PostKey { unPostKey = SqlBackendKey { unSqlBackendKey = 1 } }
                  }
            }
        , Entity
            { entityKey =
                CommentKey { unCommentKey = SqlBackendKey { unSqlBackendKey = 1 } }
            , entityVal =
                Comment
                  { commentComment = "pk1 c1"
                  , commentPost =
                      PostKey { unPostKey = SqlBackendKey { unSqlBackendKey = 1 } }
                  }
            }
        ]
      , [ Entity
            { entityKey =
                TagKey { unTagKey = SqlBackendKey { unSqlBackendKey = 1 } }
            , entityVal = Tag { tagTagName = "tag1" }
            }
        ]
      )
    )
  , ( PostKey { unPostKey = SqlBackendKey { unSqlBackendKey = 2 } }
    , ( Entity
          { entityKey =
              PostKey { unPostKey = SqlBackendKey { unSqlBackendKey = 2 } }
          , entityVal =
              Post
                { postUserSlackId = "slack2"
                , postUserName = "name2"
                , postSomeText = ""
                , postSomeOtherText = ""
                }
          }
      , [ Entity
            { entityKey =
                CommentKey { unCommentKey = SqlBackendKey { unSqlBackendKey = 3 } }
            , entityVal =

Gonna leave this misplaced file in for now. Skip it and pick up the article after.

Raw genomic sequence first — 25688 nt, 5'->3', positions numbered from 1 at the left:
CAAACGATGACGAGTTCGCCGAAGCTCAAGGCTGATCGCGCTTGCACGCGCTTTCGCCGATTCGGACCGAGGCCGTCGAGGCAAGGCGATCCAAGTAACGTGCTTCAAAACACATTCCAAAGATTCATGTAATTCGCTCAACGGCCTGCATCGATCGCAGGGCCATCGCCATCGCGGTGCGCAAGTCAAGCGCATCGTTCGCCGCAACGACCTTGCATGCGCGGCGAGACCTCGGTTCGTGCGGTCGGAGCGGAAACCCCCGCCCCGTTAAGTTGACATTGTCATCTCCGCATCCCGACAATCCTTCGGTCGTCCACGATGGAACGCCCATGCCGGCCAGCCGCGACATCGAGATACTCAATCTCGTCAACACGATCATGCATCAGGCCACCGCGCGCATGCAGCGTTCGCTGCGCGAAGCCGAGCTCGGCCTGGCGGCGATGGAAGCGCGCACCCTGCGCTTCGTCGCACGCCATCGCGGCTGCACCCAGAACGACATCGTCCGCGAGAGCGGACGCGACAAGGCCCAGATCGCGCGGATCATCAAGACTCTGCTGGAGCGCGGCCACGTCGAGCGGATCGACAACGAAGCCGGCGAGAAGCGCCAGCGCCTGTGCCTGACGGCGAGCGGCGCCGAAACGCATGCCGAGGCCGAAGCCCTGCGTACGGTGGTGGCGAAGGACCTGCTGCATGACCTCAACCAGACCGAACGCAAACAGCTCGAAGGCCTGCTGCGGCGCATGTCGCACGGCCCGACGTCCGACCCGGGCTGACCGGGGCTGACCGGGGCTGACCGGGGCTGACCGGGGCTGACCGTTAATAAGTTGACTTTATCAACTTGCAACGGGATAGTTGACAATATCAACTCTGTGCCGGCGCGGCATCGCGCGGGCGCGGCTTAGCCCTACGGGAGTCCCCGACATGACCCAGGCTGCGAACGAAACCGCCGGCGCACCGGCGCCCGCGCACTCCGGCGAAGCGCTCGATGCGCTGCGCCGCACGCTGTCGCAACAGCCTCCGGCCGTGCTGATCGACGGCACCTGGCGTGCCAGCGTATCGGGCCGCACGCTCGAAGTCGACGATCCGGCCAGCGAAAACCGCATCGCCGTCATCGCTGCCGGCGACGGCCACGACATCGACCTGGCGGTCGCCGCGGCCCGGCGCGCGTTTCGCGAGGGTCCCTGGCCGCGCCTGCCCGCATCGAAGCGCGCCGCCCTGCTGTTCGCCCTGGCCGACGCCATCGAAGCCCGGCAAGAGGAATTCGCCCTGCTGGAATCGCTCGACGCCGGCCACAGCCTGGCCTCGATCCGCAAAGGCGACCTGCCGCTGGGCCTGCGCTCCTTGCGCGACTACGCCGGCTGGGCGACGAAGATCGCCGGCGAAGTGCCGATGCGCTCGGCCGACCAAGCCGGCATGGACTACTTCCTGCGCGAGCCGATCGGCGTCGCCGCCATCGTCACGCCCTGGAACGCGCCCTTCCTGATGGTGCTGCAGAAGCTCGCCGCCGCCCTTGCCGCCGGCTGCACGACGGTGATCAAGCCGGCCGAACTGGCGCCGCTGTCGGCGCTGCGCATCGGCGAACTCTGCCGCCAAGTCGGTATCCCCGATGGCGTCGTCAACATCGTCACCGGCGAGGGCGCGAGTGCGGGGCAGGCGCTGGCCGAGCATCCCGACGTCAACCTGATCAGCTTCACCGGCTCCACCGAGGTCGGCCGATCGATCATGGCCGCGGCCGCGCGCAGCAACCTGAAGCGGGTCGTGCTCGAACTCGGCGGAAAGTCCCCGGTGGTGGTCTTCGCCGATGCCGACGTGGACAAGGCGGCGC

Comment
                  { commentComment = "pk2 c3"
                  , commentPost =
                      PostKey { unPostKey = SqlBackendKey { unSqlBackendKey = 2 } }
                  }
            }
        ]
      , []
      )
    )
  ]

This stuff could get abstracted away or code-gen’d but I haven’t had cause to bother yet. Incidentally, this happens to be a decent example of how to pull together data associated by one-to-many and many-to-many relationships using Esqueleto and Persistent.

If you’d like a working, running git repository of what I did in this article, take a look here.

Some relevant libraries:

I know this site is a bit of a disaster zone, but if you like my writing or think you could learn something useful from me, please take a look at the Haskell book I've been writing. There's a free sample available too!